The Fowler Museum is pleased to present Nkame, the first solo museum exhibition in the United States dedicated to the work of Belkis Ayón (1967–1999)—the late Cuban visual artist who mined the founding myth of the Afro-Cuban fraternal society Abakuá to create an independent and powerful visual iconography. Ayón was known for her signature technique of collography, a printing process in which a variety of materials of various textures and absorbencies are collaged onto a cardboard matrix and then run through the press with paper. Her deliberately austere palette of shades and subtle tones of black, white, and grey added an air of mystery to her narratives, many of which were produced at very large scale by joining multiple printed sheets. For a black Cuban woman, both her ascendency in the contemporary printmaking world and her investigation of a powerful all-male brotherhood were notable and bold. The exhibition covers a wide range of her graphic production from 1984 until her untimely passing. Nkame, a word synonymous with “greeting” and “praise” in the language of Abakuá, is a posthumous tribute to the artist as well as a sweeping overview of her most fertile period of artistic creativity. The project is guest curated by Cristina Vives, an independent curator and art critic based in Havana, Cuba, and is organized by the Belkis Ayón Estate and Dr. Katia Ayón with the Fowler Museum at UCLA.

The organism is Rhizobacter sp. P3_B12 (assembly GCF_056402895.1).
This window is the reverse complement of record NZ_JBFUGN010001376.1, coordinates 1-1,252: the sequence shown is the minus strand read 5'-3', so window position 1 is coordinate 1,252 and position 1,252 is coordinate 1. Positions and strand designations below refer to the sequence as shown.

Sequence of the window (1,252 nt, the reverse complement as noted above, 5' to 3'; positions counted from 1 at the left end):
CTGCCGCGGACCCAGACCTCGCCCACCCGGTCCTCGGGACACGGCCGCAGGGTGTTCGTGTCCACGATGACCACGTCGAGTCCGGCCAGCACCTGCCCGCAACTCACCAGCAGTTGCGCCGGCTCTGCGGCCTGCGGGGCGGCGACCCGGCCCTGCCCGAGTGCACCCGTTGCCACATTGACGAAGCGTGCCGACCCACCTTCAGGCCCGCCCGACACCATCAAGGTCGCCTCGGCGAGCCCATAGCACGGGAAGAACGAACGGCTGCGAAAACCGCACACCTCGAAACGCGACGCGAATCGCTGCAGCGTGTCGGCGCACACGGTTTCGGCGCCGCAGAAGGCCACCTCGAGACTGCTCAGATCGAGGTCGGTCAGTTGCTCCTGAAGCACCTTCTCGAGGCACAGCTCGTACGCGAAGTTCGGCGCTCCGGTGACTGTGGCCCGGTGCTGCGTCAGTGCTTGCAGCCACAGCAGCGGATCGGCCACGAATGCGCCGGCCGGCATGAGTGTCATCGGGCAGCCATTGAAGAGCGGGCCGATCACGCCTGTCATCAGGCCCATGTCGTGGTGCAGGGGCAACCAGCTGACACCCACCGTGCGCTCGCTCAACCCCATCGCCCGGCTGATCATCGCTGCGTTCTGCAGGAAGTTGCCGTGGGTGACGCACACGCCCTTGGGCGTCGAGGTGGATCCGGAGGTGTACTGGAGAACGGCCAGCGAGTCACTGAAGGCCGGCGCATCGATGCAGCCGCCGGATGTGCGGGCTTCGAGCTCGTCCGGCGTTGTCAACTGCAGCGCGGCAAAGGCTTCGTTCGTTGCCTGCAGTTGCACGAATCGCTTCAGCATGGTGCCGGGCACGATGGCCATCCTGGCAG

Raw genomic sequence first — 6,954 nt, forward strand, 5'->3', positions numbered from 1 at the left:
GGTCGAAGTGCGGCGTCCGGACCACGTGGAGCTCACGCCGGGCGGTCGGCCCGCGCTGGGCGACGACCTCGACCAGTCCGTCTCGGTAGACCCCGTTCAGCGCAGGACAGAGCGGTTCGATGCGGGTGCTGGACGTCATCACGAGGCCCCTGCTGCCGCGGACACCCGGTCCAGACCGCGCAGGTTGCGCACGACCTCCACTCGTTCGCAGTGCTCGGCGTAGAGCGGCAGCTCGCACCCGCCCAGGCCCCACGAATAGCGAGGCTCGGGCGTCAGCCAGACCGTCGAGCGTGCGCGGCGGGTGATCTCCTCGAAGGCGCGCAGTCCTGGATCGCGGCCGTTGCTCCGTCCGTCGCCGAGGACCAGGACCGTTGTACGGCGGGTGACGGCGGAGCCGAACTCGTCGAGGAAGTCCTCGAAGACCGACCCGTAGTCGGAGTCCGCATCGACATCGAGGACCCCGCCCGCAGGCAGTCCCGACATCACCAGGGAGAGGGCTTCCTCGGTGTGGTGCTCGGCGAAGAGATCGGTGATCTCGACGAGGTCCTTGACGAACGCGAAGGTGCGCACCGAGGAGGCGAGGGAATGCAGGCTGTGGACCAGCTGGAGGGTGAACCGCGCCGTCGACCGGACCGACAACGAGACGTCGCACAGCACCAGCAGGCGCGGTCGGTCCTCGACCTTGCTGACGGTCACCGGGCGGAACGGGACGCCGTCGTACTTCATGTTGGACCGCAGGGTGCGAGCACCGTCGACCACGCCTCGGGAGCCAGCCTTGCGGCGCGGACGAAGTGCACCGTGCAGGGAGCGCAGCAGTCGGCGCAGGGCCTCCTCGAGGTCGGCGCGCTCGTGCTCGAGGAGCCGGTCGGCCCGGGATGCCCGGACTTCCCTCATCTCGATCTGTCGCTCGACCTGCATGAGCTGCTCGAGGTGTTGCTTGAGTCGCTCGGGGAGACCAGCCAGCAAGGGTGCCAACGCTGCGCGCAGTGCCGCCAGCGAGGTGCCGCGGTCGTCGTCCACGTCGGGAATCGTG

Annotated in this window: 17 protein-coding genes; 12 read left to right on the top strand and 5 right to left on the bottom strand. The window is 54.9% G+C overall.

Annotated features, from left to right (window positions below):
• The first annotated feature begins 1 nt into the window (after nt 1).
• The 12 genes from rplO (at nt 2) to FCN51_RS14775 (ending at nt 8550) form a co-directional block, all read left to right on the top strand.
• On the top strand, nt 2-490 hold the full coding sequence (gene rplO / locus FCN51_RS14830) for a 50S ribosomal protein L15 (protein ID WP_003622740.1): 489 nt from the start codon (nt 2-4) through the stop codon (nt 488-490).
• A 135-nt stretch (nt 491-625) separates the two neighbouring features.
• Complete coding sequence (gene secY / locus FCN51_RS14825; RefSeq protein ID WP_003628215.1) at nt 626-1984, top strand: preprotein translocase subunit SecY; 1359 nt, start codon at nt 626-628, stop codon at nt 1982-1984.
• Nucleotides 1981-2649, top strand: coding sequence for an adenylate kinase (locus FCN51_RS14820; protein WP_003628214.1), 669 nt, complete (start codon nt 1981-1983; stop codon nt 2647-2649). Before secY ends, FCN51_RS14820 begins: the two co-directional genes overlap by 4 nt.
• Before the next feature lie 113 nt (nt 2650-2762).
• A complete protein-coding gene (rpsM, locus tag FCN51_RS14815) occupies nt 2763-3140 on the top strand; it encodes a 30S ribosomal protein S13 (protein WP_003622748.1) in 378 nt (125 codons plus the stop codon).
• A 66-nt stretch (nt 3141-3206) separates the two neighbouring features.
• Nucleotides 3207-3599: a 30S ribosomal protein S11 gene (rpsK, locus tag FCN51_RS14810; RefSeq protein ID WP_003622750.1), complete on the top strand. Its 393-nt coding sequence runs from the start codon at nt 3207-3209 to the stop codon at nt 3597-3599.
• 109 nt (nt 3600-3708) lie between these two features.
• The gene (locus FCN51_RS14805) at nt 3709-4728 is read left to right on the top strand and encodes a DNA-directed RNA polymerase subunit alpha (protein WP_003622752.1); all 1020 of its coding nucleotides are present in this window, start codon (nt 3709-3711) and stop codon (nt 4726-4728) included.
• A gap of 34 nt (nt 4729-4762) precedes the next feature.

Header image credit: Belkis Ayón, La consagración II (The Consecration II), 1991. Collograph. Collection of the Belkis Ayón Estate.
Belkis Ayón in her Havana studio.
Video, color, 7 min 35 seconds /English, Havana, ca. 1998. Director: Yoland Skeete-Laessig. (produced by Hal Laessig and Yoland Skeete-Laessig)
Excerpts from a performance in Nkame by Bernard Brown
Nkame: A Retrospective of Cuban Printmaker Belkis Ayón is organized by the Belkis Ayón Estate and Dr. Katia Ayón with the Fowler Museum at UCLA and is guest curated by Cristina Vives. Funding for Nkame is provided in part by the Pasadena Art Alliance with additional support from JoAnn and Ronald Busuttil, Carole and Alex Rosenberg, the Shirley and Ralph Shapiro Fund, the Southern California Committee of the National Museum of Women in the Arts, Susan Adelman and Claudio Llanos, Fabio Banegas and Charles Larson, Carolyn Covault, Jay Geller and Lowell Gallagher, Elizabeth and Graeme Gilfillan, Linda Kunik and Rodney Millar, Dallas Price-Van Breda, and The Charitable Foundation.